- Hide menu

Clover Seed Sprouts

LoadingFavoriteAdd to favorites
Clover Seed Sprouts – Jar method

Raw food diet - organic clover seed sproutsSweet, crunchy clover sprouts are loaded with protein, calcium, potassium, magnesium, iron, and zinc, as well as vitamins A, B, C, E.  All of their many nutritional elements, are easily assimilated and readily available to your body.

When exposed to light they grow green and rich with chlorophyll and vitamins.  Clover seeds aren’t difficult to sprout, and each new crop takes less than a week. The sprouts can be eaten raw as a snack, in salads, on raw sandwiches, in smoothies, and so forth.  I personally think these little guys are pretty darn amazing!

Save Money

Learning how to sprout seeds will not only bring you great satisfaction it will also save on the pocketbook. One tablespoon of seeds will fill a quart jar with several ounces of sprouts. A 4-ounce package will yield several pounds.

Simple and Easy

It takes less than a minute per day to grow and prepare sprouts. Sprouts will grow nearly anywhere indoors, in any season. Sprouts require very little space and travel well. They are ideal to take along in your camper, boat, or RV.   Have spouts, will travel! hehe

No Garden Required

No digging, planting, weeding, pests, or chemicals involved!  You never need to take the weather into account as to it they will make it or not. In just 3 to 7 days you will have a bountiful, nutrition-packed harvest. When stored in your refrigerator, they will stay fresh for days- even weeks if rinsed properly.



  1. Measure 3 tablespoon clover seeds into a  1/2 gallon-sized, glass canning jar.  Fill the jar with water.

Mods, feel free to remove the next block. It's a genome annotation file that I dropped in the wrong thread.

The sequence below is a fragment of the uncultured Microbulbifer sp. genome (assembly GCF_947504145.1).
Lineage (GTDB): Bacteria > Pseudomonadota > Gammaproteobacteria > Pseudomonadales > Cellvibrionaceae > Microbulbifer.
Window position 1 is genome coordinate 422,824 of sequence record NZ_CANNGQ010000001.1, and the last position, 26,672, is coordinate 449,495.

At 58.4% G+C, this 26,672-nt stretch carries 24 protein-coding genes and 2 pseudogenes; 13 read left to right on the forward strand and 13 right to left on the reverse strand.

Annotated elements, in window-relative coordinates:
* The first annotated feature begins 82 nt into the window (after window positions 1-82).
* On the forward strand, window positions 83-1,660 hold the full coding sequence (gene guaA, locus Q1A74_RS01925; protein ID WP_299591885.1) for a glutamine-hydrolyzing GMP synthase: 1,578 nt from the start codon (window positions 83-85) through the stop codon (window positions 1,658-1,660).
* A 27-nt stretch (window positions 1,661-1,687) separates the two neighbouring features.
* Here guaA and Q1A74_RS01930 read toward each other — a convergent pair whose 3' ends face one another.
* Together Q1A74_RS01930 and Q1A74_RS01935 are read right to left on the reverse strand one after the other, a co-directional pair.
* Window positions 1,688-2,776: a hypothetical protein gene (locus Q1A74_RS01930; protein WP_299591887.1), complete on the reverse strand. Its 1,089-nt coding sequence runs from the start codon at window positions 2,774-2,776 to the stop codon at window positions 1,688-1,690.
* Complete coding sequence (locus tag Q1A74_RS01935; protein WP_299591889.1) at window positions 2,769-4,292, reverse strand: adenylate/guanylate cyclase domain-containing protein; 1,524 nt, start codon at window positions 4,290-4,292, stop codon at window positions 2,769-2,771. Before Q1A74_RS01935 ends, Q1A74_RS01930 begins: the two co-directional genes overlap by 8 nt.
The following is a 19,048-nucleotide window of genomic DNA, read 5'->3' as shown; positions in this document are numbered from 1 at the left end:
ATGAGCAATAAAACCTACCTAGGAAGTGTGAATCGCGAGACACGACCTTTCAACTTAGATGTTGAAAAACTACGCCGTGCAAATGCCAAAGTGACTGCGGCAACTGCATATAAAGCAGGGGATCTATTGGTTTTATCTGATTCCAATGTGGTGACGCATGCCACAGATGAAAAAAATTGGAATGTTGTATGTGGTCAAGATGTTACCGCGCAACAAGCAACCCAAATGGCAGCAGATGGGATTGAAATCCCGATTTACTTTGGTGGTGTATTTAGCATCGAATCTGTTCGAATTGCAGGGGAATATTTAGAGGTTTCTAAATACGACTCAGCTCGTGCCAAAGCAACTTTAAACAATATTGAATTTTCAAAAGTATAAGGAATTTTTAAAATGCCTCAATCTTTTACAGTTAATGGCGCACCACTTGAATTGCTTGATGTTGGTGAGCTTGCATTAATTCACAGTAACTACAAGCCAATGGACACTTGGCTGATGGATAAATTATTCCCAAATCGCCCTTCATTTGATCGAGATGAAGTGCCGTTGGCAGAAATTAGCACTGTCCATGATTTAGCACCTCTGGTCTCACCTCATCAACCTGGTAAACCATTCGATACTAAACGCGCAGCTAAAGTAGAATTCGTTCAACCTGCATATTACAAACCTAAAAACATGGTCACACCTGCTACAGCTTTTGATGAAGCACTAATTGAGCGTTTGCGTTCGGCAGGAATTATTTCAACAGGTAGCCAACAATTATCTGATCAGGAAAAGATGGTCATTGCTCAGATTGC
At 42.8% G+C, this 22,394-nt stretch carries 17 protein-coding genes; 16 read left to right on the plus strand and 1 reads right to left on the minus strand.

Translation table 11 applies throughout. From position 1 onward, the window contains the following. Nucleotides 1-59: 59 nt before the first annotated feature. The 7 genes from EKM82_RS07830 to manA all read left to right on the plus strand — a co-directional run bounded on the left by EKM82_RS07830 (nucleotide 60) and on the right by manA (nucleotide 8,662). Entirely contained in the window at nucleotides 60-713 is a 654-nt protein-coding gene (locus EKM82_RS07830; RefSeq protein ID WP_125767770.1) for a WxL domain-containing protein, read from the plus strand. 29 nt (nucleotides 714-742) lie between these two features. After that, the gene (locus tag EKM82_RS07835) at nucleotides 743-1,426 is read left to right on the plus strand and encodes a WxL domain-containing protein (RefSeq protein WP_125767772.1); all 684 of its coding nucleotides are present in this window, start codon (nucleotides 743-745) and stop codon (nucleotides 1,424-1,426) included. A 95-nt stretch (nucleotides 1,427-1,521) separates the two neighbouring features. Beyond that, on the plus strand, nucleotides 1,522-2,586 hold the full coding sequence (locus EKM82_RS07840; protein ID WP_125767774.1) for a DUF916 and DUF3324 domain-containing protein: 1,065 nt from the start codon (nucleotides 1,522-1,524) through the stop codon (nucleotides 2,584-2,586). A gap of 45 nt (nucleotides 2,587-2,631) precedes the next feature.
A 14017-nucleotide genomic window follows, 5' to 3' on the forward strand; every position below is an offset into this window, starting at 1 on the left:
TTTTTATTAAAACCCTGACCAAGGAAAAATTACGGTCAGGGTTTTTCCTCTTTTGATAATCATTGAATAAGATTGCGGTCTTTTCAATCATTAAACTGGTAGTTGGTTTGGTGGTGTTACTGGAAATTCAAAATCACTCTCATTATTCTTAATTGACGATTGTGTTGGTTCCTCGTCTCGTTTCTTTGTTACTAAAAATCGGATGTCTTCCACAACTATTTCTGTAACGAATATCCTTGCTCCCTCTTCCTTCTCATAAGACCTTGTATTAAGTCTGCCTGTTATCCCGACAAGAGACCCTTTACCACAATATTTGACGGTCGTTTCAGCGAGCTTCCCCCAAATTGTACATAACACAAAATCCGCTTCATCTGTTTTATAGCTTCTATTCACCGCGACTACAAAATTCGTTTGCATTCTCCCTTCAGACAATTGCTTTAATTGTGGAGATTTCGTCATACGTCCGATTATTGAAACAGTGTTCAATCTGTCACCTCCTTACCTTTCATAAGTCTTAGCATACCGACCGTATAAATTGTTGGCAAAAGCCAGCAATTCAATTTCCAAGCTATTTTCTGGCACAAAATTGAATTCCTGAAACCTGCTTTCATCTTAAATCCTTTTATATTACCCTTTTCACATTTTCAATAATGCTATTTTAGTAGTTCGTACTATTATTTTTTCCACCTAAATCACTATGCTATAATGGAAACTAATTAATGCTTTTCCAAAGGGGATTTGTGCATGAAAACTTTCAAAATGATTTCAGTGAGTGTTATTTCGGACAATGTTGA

2. Cover the jar with a fine mesh screen and secure the screen tightly to the jar with the canning jar ring or a rubber band.
    • Place the jar on your kitchen countertop or any place where the jar is at a normal room temperature and let the seeds soak overnight. (8-12 hrs)
  3. Drain the water and seeds through the mesh screen the following morning,  rinse and drain again.
    • Tip the jar upside down at an angle and set it in a bowl to allow the water to continue to drain.
    • I like using a dish drying rack.  See below.  I use a stainless steel dish drying rack for this.  It keeps the jars at a nice angle to help drain the water.
  4. Rinse and drain the clover seeds two to three times every day.
    • Once you see the beginning of tiny leaves (sprouts), move the jar near a sunny spot.
    • As the sprouts grow, start to taste test them to see when you want to stop the sprouting process.
    • This can take 5-6 days. Remember to rinse and drain them several times a day up until harvesting them.
  5. When ready to harvest we will do one last step to release/remove some of the hulls.